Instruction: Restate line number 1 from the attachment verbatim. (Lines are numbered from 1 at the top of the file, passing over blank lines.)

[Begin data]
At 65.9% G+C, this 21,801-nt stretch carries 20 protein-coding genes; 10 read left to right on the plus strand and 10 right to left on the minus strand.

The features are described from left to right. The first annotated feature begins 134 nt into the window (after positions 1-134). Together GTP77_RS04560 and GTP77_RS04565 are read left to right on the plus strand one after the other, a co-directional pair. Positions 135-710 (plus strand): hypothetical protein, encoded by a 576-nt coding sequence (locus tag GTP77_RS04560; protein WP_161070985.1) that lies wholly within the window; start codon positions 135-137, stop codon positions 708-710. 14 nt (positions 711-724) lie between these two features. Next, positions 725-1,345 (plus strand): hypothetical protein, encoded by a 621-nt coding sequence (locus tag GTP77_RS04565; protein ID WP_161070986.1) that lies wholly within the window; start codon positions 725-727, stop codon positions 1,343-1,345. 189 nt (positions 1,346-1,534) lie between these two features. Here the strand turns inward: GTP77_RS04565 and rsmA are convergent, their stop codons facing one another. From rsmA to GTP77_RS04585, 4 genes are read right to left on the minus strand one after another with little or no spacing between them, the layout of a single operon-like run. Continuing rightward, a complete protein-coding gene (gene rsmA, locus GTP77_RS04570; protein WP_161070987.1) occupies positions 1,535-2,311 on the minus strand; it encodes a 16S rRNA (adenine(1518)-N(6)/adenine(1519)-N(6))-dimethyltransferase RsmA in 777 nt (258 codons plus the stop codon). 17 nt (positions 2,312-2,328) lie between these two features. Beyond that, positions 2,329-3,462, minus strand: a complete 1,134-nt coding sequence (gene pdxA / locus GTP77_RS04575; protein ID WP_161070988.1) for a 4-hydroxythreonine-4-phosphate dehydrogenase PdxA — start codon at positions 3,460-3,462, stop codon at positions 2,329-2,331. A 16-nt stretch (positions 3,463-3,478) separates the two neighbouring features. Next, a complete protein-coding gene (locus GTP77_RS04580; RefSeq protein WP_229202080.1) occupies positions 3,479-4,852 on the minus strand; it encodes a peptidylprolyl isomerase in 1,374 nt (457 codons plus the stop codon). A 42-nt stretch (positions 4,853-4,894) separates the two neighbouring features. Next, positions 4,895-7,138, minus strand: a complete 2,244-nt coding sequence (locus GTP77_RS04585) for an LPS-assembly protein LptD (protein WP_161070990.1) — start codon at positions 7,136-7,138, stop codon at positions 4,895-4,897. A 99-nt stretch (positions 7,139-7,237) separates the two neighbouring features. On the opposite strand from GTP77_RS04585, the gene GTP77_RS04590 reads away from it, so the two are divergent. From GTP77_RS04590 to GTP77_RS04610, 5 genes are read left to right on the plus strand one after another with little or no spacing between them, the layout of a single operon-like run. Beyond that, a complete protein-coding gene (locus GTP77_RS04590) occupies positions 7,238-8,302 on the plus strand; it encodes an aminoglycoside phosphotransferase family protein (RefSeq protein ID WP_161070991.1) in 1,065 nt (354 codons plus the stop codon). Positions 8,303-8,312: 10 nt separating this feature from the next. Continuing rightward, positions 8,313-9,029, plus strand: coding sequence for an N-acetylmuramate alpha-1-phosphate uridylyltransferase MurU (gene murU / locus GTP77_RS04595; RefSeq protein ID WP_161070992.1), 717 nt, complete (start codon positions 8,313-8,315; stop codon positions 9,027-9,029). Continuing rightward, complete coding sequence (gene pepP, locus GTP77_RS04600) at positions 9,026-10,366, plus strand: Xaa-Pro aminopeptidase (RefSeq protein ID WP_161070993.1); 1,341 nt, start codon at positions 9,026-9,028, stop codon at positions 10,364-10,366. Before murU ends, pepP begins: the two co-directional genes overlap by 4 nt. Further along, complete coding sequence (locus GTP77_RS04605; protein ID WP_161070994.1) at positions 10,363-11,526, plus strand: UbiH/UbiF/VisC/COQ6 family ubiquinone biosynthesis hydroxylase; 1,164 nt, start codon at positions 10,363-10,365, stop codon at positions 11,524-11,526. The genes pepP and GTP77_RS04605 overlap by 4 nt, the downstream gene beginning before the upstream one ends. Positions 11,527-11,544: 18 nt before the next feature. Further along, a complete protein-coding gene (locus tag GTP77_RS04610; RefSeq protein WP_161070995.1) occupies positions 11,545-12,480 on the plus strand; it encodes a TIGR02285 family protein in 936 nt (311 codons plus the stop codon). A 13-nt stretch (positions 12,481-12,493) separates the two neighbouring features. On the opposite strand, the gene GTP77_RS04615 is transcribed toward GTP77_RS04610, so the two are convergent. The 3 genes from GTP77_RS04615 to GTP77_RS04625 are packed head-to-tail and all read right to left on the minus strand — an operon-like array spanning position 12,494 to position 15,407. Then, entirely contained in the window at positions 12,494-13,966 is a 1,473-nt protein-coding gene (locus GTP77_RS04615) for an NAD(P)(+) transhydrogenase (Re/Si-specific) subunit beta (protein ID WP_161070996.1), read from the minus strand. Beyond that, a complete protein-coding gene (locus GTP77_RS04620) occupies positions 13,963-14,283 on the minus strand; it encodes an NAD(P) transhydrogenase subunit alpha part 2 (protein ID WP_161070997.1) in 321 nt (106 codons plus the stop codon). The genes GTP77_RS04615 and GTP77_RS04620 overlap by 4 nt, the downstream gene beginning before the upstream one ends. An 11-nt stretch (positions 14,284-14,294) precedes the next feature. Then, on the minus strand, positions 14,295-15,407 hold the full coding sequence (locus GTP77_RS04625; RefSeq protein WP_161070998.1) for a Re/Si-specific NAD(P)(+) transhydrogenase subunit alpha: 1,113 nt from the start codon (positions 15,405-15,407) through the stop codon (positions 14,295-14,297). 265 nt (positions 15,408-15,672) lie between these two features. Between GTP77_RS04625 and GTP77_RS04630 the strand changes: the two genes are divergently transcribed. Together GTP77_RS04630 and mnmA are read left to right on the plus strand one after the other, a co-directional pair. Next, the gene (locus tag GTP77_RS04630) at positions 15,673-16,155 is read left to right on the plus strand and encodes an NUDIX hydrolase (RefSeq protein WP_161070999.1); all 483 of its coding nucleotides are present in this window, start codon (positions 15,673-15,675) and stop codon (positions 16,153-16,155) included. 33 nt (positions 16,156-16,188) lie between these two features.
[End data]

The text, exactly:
At 65.9% G+C, this 21,801-nt stretch carries 20 protein-coding genes; 10 read left to right on the plus strand and 10 right to left on the minus strand.